I’ve said that Carnival has saved me in the past and on cue it jumped right in and did just that again this year. Whether by design or default I felt excluded from the usual group of friends I party and play mas with and it honestly bothered me. Added to that were a few big decisions I had to make about furthering my education and the future direction of one of my business ventures. So yes a lot was on my mind and I knew that I had to get my body on the road and leave all of that weight on the big stage. The only thing I carried on my shoulders was a large and beautiful K2K Alliance and Partners backpack. But we’ll get to that.
It has been shown that the arts can also help at a community level. I went into the Carnival season feeling that I had lost a part of my usual community and thus an important social connection.
Feeling this way, I got on the phone to a former work colleague and friend Sharon Mottley, one week before Carnival and told her I wanted to play mas with her band of choice, K2K Alliance and Partners. Earlier that month, on an outing with Sharon, we partied with Althea Norman, the mother of Karen and Kathy, the designers of the band and I instantly loved her vibe. So it was a no-brainer. And just like that, they accommodated me. I now had a costume.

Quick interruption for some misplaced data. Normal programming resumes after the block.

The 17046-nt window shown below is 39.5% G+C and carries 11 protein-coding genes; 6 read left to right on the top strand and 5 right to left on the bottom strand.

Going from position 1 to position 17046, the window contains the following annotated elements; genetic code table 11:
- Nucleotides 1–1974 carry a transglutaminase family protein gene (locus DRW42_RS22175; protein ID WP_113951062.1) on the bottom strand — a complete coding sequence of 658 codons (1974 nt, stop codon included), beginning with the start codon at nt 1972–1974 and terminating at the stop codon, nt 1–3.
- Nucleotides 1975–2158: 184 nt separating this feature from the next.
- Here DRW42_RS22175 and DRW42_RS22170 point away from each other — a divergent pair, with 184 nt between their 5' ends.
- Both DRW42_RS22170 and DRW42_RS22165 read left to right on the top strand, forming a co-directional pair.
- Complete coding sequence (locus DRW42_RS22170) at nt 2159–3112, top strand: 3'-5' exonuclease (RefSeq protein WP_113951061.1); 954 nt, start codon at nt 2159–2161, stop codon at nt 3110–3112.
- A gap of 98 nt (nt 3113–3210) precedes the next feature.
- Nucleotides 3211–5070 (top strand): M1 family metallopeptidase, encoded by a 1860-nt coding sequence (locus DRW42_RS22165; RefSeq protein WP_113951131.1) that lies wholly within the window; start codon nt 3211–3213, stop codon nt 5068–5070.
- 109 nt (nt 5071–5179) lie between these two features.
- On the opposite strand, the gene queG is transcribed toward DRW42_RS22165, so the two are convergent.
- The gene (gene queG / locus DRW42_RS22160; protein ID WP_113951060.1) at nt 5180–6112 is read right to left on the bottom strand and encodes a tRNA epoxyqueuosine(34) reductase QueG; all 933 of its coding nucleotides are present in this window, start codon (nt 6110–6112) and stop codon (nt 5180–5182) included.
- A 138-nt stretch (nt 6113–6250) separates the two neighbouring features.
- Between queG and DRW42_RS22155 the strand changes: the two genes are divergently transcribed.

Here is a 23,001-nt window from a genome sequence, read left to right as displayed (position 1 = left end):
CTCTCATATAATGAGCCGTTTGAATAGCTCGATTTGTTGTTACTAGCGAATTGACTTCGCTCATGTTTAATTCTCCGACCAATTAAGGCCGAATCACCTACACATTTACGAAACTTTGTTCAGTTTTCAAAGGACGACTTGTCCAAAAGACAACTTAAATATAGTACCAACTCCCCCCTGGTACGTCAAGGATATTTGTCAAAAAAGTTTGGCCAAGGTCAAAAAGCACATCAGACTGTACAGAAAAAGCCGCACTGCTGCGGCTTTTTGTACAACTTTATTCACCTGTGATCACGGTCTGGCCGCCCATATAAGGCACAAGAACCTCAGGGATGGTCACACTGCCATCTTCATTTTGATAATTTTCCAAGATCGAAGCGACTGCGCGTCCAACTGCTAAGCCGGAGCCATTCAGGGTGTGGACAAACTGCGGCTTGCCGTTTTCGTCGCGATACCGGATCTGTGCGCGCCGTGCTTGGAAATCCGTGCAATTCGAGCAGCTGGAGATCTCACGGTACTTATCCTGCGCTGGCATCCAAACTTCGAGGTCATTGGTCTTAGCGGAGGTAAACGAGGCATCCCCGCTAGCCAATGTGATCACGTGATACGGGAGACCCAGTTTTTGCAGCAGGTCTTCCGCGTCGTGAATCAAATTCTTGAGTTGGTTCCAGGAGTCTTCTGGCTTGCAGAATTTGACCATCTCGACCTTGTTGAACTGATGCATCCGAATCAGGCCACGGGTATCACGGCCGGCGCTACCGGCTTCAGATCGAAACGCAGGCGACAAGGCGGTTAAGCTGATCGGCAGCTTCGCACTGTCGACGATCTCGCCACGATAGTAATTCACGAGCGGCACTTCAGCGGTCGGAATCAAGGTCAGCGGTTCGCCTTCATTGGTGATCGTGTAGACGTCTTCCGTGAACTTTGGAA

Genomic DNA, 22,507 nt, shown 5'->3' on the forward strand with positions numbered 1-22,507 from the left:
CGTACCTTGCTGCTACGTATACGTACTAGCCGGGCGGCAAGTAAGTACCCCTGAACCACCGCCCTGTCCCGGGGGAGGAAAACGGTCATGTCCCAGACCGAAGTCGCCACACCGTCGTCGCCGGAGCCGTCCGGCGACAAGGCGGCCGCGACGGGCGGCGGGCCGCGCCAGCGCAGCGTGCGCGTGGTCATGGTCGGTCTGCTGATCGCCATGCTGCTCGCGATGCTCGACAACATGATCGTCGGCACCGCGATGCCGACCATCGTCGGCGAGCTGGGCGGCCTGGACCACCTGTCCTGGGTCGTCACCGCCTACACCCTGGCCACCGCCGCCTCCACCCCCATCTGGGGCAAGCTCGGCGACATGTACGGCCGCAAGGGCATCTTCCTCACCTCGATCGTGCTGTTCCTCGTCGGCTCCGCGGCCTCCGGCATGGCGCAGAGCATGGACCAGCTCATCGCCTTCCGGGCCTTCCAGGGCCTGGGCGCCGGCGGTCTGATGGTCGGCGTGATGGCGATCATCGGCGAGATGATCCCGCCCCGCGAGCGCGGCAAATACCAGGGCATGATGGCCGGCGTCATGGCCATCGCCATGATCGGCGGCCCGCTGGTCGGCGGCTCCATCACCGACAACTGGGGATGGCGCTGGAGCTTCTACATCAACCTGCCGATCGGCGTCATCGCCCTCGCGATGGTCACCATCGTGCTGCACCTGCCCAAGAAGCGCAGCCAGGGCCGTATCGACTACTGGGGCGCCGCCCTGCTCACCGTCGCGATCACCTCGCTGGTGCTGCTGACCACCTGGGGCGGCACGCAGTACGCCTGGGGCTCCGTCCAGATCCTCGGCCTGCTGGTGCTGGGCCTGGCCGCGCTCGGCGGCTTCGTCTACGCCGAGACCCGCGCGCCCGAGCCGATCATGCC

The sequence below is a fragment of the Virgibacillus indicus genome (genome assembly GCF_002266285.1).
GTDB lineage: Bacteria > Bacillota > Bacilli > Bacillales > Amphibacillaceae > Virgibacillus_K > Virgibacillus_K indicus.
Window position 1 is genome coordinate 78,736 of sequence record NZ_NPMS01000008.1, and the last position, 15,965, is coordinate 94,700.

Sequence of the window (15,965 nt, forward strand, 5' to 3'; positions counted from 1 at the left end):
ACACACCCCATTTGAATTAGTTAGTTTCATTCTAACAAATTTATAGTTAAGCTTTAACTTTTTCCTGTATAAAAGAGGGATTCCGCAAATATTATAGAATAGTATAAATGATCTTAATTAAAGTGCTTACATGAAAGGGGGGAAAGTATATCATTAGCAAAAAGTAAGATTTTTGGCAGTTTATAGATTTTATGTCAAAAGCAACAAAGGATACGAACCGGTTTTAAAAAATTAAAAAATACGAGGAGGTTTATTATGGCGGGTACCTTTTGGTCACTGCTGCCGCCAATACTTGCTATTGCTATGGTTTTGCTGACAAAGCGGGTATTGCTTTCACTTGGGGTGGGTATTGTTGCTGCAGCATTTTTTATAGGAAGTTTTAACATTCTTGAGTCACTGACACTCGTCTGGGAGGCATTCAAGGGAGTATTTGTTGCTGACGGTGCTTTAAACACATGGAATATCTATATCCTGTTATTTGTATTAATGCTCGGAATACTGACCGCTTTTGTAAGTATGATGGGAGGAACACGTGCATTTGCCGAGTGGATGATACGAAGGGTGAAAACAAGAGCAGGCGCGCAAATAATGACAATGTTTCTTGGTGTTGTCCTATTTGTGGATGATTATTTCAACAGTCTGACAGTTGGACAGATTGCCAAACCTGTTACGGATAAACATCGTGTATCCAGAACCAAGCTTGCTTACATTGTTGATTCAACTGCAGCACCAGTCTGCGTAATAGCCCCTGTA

In this week leading up to Carnival I also got to attend a few fetes while helping out my friend Tameika Fletcher-Birmingham with her Aya Styler activations. If innovation was a person - they would look like Tameika.
Tameika Fletcher and I at her Aya Styler lounge at A.M. Beach
Never in my wildest dreams would I believe that women coming to a fete would flock to purchase jewelry and even change their jewelry mid fete to wear what they bought. Tameika’s style lounge at A.M. Beach was so lush it became the unofficial spot for photos. Hats off Tameika…hats off.
The arts can have the ability to allow for the extension of support to existing communities. If you know me, then you’ll know that supporting the creative ventures of my friends is part of my own mental-wellness practice.
Fast forward to Carnival Friday, costume collection was a breeze and I got the chance to meet the twin bandleaders of K2K Alliance and Partners, who I’ve always wanted to meet and who I have the utmost respect for as creatives. K2K has held on to the title of Medium Band of the year since 2015 and at the time of writing this they had been named top Medium Band Downtown and Medium Band at the Savannah for 2023.